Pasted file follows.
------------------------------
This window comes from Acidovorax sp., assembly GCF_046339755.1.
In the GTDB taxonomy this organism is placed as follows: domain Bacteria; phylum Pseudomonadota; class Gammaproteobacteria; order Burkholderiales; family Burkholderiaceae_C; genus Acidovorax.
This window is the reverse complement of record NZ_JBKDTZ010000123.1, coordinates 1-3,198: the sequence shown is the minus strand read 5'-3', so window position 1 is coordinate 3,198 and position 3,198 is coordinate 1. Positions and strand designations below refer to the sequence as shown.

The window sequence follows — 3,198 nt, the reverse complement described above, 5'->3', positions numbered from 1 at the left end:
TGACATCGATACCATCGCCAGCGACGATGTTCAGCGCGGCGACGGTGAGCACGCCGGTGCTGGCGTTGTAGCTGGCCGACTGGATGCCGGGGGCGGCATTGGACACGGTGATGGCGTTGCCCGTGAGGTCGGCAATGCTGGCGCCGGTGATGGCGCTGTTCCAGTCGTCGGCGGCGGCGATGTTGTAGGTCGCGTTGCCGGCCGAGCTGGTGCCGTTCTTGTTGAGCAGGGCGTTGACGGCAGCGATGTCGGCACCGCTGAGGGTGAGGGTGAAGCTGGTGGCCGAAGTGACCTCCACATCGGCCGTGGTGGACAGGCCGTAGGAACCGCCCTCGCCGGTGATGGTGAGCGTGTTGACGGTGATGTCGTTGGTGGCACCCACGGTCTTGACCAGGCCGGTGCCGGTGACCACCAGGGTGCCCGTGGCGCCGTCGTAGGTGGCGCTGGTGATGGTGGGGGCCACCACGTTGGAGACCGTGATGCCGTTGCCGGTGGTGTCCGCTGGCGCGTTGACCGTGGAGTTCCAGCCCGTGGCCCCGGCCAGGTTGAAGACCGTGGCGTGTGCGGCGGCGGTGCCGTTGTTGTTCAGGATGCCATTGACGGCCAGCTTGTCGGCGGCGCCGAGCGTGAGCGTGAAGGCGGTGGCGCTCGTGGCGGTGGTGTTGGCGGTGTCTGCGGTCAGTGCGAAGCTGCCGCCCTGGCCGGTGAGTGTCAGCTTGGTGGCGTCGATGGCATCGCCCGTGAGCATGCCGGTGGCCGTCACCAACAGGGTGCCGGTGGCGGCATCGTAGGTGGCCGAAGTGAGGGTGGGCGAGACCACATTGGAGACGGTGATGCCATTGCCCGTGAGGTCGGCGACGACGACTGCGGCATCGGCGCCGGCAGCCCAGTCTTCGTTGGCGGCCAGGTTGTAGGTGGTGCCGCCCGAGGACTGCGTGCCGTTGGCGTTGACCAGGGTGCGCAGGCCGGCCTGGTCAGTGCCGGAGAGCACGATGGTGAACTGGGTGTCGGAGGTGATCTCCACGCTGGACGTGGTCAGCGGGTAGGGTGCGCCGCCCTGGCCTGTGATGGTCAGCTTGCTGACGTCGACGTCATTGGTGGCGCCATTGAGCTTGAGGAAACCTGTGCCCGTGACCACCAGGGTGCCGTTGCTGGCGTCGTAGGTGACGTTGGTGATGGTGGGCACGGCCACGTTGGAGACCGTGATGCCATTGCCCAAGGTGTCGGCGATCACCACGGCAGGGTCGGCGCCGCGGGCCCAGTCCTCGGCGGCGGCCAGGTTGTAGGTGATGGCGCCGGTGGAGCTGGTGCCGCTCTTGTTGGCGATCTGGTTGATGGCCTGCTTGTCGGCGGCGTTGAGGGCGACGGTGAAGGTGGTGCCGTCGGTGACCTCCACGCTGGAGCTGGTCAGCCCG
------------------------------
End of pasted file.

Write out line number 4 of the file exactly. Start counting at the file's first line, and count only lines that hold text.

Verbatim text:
The window sequence follows — 3,198 nt, the reverse complement described above, 5'->3', positions numbered from 1 at the left end: